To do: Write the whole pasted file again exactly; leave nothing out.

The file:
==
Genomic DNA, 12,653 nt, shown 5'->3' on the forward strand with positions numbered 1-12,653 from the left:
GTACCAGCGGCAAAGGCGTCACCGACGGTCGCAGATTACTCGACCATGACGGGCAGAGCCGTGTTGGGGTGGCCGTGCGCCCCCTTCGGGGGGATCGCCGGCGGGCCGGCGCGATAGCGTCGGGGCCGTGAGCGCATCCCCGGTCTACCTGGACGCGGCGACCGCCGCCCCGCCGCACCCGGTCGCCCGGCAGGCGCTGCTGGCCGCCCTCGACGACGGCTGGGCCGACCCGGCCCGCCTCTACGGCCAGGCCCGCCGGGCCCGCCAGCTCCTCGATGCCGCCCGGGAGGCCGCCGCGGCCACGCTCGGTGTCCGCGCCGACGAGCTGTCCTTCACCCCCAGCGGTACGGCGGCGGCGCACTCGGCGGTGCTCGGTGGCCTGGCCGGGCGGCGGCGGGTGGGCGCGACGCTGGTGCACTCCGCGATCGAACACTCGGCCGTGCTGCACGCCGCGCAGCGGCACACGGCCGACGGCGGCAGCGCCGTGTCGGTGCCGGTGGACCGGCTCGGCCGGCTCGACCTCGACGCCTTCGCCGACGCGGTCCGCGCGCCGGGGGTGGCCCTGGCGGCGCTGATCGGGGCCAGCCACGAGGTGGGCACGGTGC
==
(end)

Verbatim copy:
Genomic DNA, 12,653 nt, shown 5'->3' on the forward strand with positions numbered 1-12,653 from the left:
GTACCAGCGGCAAAGGCGTCACCGACGGTCGCAGATTACTCGACCATGACGGGCAGAGCCGTGTTGGGGTGGCCGTGCGCCCCCTTCGGGGGGATCGCCGGCGGGCCGGCGCGATAGCGTCGGGGCCGTGAGCGCATCCCCGGTCTACCTGGACGCGGCGACCGCCGCCCCGCCGCACCCGGTCGCCCGGCAGGCGCTGCTGGCCGCCCTCGACGACGGCTGGGCCGACCCGGCCCGCCTCTACGGCCAGGCCCGCCGGGCCCGCCAGCTCCTCGATGCCGCCCGGGAGGCCGCCGCGGCCACGCTCGGTGTCCGCGCCGACGAGCTGTCCTTCACCCCCAGCGGTACGGCGGCGGCGCACTCGGCGGTGCTCGGTGGCCTGGCCGGGCGGCGGCGGGTGGGCGCGACGCTGGTGCACTCCGCGATCGAACACTCGGCCGTGCTGCACGCCGCGCAGCGGCACACGGCCGACGGCGGCAGCGCCGTGTCGGTGCCGGTGGACCGGCTCGGCCGGCTCGACCTCGACGCCTTCGCCGACGCGGTCCGCGCGCCGGGGGTGGCCCTGGCGGCGCTGATCGGGGCCAGCCACGAGGTGGGCACGGTGC